INDIAN OCEAN ZONE OF PEACE(IOZOP)
INDIAN OCEAN ZONE OF PEACE(IOZOP)
- It calls upon the great powers not to allow an escalation and an expansion of military presence in the Indian Ocean.It was prompted with the withdrawal of Royal Navy(UK) from the Indian Ocean in the early 1970s where India wanted to prevent the entry of USA and USSR to fill the power vaccum in consonance with its Non aligned policy.
- Recently its demand was revived by India’s National Security Advisor at the Galle Dialogue in Srilanka.
- Increasing Chinese presence and the threat of PLA-N bases in the IOR, the growing interests of other major powers (US, UK, Russia, France and Japan) in the region, and the many Chinese infrastructure projects in the region, create an imperative for India to actively limit the military maritime activity of external powers in the region.
- But the trouble with the IOZOP proposal is that by simply declaring the region a “Zone of Peace”, foreign military presence and activity can be effectively halted.
- The original 1971 proposal of an IOZOP was not so much about peace and tranquility in the IOR, as it was about circumscribing the presence of Western powers in the region. Most permanent members – except China – were vehemently opposed to the suggestion of no bases in the IOR. The littoral and hinterland members, on the other hand, supported it. Opposition to the proposal from the major maritime powers is likely to arise this time as well, the only difference being that today China too would likely join the chorus for rejecting the proposal. With growing Chinese interests in the Indian Ocean, it is almost a given that Beijing would actively reject any suggestion that seeks to limit China’s military presence in the Indian Ocean.
- More worryingly, any such proposal would be detrimental to India’s own power-projection in the neighbourhood.
- Sri Lanka’s original 1971 proposal, as Sreenivasan points out, was driven not only by the fear of extra-regional military presence but also by a perceived uneasiness about growing Indian naval power particularly in the aftermath of the 1971 war when the Indian Navy had launched an audacious attack on Karachi. In some ways, the IOZOP was an attempt by Colombo to buy some insurance against any possible Indian designs on Sri Lanka.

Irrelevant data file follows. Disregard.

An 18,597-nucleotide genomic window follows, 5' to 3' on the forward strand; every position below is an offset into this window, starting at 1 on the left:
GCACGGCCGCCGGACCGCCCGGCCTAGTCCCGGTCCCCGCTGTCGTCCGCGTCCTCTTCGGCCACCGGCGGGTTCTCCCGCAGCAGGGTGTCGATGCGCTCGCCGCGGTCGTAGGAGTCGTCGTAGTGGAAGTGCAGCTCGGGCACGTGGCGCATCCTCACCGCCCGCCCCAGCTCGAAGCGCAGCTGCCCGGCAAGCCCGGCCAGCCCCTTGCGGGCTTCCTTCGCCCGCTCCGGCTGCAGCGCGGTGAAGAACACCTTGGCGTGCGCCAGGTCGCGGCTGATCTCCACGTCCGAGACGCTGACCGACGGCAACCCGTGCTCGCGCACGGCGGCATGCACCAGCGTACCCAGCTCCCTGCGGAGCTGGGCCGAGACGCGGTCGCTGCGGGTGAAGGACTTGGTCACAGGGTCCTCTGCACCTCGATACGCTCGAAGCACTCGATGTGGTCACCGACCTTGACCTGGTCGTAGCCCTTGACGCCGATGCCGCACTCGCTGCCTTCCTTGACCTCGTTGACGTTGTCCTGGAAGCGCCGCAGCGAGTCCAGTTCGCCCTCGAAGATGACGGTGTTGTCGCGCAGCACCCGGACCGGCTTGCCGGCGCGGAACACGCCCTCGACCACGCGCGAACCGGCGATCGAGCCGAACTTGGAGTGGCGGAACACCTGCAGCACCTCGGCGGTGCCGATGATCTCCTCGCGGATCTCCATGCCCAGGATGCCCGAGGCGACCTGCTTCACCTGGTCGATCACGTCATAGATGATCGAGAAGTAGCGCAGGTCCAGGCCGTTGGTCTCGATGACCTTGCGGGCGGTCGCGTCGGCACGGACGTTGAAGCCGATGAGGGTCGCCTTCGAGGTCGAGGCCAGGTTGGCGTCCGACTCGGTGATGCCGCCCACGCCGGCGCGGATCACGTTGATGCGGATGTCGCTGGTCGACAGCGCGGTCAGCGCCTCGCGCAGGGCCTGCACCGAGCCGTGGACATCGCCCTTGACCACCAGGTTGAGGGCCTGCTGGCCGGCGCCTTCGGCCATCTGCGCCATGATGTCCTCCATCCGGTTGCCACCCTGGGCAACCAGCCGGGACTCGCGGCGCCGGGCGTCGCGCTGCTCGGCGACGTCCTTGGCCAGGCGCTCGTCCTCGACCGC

- Paradoxically, it is India that has been dichotomous in its security approach to the Indian Ocean – opposing, on the one hand, extra-regional military presence and yet depending on US naval power to underwrite regional security.
- the Indian Navy might be a net-security provider in the region but it also honestly admits to a lack of capacity that renders assistance by other maritime players in the region a rank imperative. A principal precept of the Indian Navy’s maritime strategy is cooperative security and meaningful contributions in this regard have so far come only from the big naval powers in the region.
- The real danger from an Indian standpoint is not increased US interest in the Indian Ocean Region but the lack of it. In the aftermath of the global financial crisis and the US Pivot to the Pacific, American interest in the Indian Ocean has been waning. With the shale revolution, the US is losing interest in the Middle East. Consequently, its stakes in securing the flow of energy from the Persian Gulf too have reduced. Regrettably, US naval retrenchment from the region also means a reduced ability to confront larger threats to peace and security in West Asia. This is one reason why many other states are rushing to fill in the vacuum created by the impending American withdrawal. The UK’s announcement of reviving its maritime presence in Bahrain needs to be seen in this light.